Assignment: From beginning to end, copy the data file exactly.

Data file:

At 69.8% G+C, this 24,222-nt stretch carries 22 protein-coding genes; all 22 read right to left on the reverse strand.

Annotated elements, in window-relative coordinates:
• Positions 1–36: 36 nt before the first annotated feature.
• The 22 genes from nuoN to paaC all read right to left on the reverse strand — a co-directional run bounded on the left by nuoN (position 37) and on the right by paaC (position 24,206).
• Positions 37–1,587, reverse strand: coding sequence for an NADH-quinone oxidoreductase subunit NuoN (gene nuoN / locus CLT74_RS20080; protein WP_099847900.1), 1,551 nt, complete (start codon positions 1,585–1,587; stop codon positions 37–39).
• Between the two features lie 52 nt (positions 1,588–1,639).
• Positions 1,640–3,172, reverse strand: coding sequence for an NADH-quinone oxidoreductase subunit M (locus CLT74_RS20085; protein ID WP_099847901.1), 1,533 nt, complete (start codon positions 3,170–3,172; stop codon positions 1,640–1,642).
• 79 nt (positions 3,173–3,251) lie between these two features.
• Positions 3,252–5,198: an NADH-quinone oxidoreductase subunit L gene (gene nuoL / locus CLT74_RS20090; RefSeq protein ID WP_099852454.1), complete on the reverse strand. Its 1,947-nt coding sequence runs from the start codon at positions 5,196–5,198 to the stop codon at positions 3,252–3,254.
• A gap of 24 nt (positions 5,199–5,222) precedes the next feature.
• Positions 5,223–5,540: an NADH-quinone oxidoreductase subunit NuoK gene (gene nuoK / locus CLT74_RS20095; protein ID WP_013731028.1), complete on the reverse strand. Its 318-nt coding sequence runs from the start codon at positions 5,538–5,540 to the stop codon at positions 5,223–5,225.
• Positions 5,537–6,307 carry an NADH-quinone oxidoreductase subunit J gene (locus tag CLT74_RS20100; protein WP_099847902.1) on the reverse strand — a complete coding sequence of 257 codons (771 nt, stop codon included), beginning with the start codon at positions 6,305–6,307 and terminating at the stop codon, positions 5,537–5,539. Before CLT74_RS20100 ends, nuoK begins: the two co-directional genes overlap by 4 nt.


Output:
At 69.8% G+C, this 24,222-nt stretch carries 22 protein-coding genes; all 22 read right to left on the reverse strand.

Annotated elements, in window-relative coordinates:
• Positions 1–36: 36 nt before the first annotated feature.
• The 22 genes from nuoN to paaC all read right to left on the reverse strand — a co-directional run bounded on the left by nuoN (position 37) and on the right by paaC (position 24,206).
• Positions 37–1,587, reverse strand: coding sequence for an NADH-quinone oxidoreductase subunit NuoN (gene nuoN / locus CLT74_RS20080; protein WP_099847900.1), 1,551 nt, complete (start codon positions 1,585–1,587; stop codon positions 37–39).
• Between the two features lie 52 nt (positions 1,588–1,639).
• Positions 1,640–3,172, reverse strand: coding sequence for an NADH-quinone oxidoreductase subunit M (locus CLT74_RS20085; protein ID WP_099847901.1), 1,533 nt, complete (start codon positions 3,170–3,172; stop codon positions 1,640–1,642).
• 79 nt (positions 3,173–3,251) lie between these two features.
• Positions 3,252–5,198: an NADH-quinone oxidoreductase subunit L gene (gene nuoL / locus CLT74_RS20090; RefSeq protein ID WP_099852454.1), complete on the reverse strand. Its 1,947-nt coding sequence runs from the start codon at positions 5,196–5,198 to the stop codon at positions 3,252–3,254.
• A gap of 24 nt (positions 5,199–5,222) precedes the next feature.
• Positions 5,223–5,540: an NADH-quinone oxidoreductase subunit NuoK gene (gene nuoK / locus CLT74_RS20095; protein ID WP_013731028.1), complete on the reverse strand. Its 318-nt coding sequence runs from the start codon at positions 5,538–5,540 to the stop codon at positions 5,223–5,225.
• Positions 5,537–6,307 carry an NADH-quinone oxidoreductase subunit J gene (locus tag CLT74_RS20100; protein WP_099847902.1) on the reverse strand — a complete coding sequence of 257 codons (771 nt, stop codon included), beginning with the start codon at positions 6,305–6,307 and terminating at the stop codon, positions 5,537–5,539. Before CLT74_RS20100 ends, nuoK begins: the two co-directional genes overlap by 4 nt.